Festive Football in Great Britain
Festive football was a tradition of the British game, introduced even before the very first seasons of the league. While Boxing Day (St Stephen’s Day) fixtures continue to the current era, Christmas Day matches fizzled out in England during the late 1950s and lingered a few years longer in Scotland. Britain’s last Christmas Day football took place in two games played north of the border in 1976.
This long tradition began with a historic game between the world’s two oldest clubs at Sandygate Road, Sheffield, on Boxing Day 1860. In what was both the first inter-club match and English football’s first derby, Sheffield FC played Hallam and Stumperlowe under the ‘Sheffield Rules’. Once established, festive football remained popular, with Everton playing twice at their Anfield home on Christmas Day 1888. A morning Lancashire Cup tie was followed by an exhibition game in the afternoon, before they played local rivals Bootle on Boxing Day.
The League adopted Boxing Day matches in its very first season, as Derby welcomed Bolton to the County Cricket Ground and West Brom hosted Preston at Stoney Lane in 1888. The following year, the first league fixture took place on Christmas Day, Preston’s meeting with Aston Villa at Deepdale. The top of the table clash attracted over 9,000 fans, and ended in a 3-2 win for the home team on their way to a second successive league title. Four more Boxing Day games followed the next day, with Preston and Villa both straight back into action.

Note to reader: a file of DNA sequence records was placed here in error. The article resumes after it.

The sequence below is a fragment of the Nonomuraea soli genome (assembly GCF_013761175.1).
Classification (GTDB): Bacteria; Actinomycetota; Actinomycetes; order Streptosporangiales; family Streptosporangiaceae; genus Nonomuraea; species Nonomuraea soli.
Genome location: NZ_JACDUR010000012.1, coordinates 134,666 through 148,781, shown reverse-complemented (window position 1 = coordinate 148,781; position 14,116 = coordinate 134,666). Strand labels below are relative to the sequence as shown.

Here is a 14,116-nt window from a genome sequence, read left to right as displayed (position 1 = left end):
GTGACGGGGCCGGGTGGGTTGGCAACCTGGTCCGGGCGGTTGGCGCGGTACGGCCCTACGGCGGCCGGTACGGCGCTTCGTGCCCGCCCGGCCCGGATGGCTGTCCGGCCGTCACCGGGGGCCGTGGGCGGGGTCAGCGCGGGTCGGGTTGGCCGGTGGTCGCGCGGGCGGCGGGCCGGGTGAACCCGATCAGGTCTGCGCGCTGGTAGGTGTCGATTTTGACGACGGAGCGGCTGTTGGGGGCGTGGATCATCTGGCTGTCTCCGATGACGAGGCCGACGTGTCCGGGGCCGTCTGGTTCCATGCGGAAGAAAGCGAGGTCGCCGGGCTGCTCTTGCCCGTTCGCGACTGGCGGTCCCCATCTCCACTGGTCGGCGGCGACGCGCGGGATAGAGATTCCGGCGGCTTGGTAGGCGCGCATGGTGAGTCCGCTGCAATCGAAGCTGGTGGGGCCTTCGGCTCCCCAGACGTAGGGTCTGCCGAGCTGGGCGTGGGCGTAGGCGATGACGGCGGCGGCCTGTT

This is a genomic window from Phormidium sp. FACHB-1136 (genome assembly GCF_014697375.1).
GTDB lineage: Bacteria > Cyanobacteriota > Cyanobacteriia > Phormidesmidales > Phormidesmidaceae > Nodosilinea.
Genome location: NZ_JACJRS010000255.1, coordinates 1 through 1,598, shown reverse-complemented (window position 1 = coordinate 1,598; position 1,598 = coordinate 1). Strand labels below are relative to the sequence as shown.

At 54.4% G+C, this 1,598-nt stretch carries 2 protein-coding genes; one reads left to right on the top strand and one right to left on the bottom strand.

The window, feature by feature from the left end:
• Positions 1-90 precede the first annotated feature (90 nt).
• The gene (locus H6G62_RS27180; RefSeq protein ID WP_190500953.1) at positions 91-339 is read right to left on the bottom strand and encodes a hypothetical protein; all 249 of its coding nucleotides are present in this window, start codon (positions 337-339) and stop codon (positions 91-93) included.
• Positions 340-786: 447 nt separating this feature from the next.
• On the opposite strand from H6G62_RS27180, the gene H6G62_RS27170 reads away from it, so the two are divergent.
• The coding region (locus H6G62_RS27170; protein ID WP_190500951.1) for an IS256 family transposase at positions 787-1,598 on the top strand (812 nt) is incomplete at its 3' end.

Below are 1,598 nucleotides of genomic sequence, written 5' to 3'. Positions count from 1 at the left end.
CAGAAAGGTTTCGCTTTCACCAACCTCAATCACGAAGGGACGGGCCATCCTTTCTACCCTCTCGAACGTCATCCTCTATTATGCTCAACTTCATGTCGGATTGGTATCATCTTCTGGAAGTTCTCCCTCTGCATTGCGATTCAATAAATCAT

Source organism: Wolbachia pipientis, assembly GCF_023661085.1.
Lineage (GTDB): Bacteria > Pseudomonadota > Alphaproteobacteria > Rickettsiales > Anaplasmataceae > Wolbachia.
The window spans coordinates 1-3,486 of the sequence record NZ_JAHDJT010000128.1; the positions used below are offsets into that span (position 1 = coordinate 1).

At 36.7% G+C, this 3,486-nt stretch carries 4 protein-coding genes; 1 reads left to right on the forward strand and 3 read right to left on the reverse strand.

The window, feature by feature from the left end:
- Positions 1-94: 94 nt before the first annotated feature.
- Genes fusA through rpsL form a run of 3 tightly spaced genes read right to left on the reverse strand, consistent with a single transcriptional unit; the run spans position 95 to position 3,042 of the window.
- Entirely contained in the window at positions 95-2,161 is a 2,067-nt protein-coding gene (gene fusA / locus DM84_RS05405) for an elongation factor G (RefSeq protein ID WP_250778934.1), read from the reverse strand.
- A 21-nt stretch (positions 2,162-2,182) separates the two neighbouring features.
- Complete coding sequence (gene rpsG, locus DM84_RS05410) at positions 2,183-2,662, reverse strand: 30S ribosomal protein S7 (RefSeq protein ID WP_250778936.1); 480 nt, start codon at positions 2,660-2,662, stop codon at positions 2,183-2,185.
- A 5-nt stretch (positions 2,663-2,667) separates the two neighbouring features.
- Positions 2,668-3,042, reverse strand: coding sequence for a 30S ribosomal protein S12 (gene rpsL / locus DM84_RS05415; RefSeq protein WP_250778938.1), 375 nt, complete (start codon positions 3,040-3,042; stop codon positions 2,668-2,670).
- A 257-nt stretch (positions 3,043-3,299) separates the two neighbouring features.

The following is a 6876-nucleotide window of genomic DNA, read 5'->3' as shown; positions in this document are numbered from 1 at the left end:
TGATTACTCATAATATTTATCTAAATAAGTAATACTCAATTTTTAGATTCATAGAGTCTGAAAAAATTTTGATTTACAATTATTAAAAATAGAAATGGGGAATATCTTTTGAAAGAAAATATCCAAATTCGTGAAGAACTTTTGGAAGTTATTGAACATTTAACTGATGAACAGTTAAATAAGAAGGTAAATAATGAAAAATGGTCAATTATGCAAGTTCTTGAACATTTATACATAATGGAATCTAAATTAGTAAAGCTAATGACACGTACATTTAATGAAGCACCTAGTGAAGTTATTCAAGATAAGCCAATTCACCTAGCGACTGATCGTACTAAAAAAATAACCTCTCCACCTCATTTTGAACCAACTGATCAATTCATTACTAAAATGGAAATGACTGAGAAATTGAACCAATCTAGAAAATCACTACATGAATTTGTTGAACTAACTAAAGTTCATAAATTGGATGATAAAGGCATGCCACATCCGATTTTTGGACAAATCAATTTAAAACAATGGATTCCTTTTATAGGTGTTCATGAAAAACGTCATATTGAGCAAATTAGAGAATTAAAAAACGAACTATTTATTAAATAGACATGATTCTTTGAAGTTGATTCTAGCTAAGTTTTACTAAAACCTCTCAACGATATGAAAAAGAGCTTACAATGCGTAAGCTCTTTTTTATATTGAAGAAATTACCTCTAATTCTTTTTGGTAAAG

Football on both Christmas and Boxing Day soon became part of the league calendar. While fatigue was seemingly not a concern, travel was potentially a bigger problem, and back-to-back fixtures between local rivals were adopted. In 1908, several derby fixtures were played on successive days, for example the meetings of Sheffield United and the Wednesday. However in the same year the calendar also threw up long journeys such as Bradford-Bristol City, Leicester Fosse-Woolwich Arsenal in the First Division, and Oldham-Tottenham in the Second.
The Christmas-Boxing Day ‘double-header’ threw up some freak scorelines and unusual feats, with teams given an immediate chance to avenge defeats. One of the most notable was Tranmere’s turn-around against Oldham in 1935; after a 4-1 defeat at Boundary Park, Tranmere won the home fixture 13-4 on Boxing Day, with Bob ‘Bunny’ Bell scoring nine goals and even missing a penalty. Leicester City’s John Duncan had set a club record with six goals in a 7-0 home win over Port Vale on Christmas Day 1924. Bury beat Manchester City 6-5 on Christmas Day the following year, and completed a double the very next day.
One of English football’s greatest goalscorers, Jimmy Greaves got the first of his 34 career hat-tricks on Christmas Day 1957 when he scored four in a 7-4 win for Chelsea against Portsmouth at Stamford Bridge. However Greaves reflected the opinion of many in the game when he wrote in the Daily Express in 1958 that “most of us would like to see an end to Christmas Day football”. Boxing Day 1963 saw record high-scoring, with 66 goals across 10 First Division fixtures, including six hat-tricks. Fulham beat Ipswich 10-1 while Blackburn won 8-2 at West Ham; both results were reversed in the return games played 48 hours later.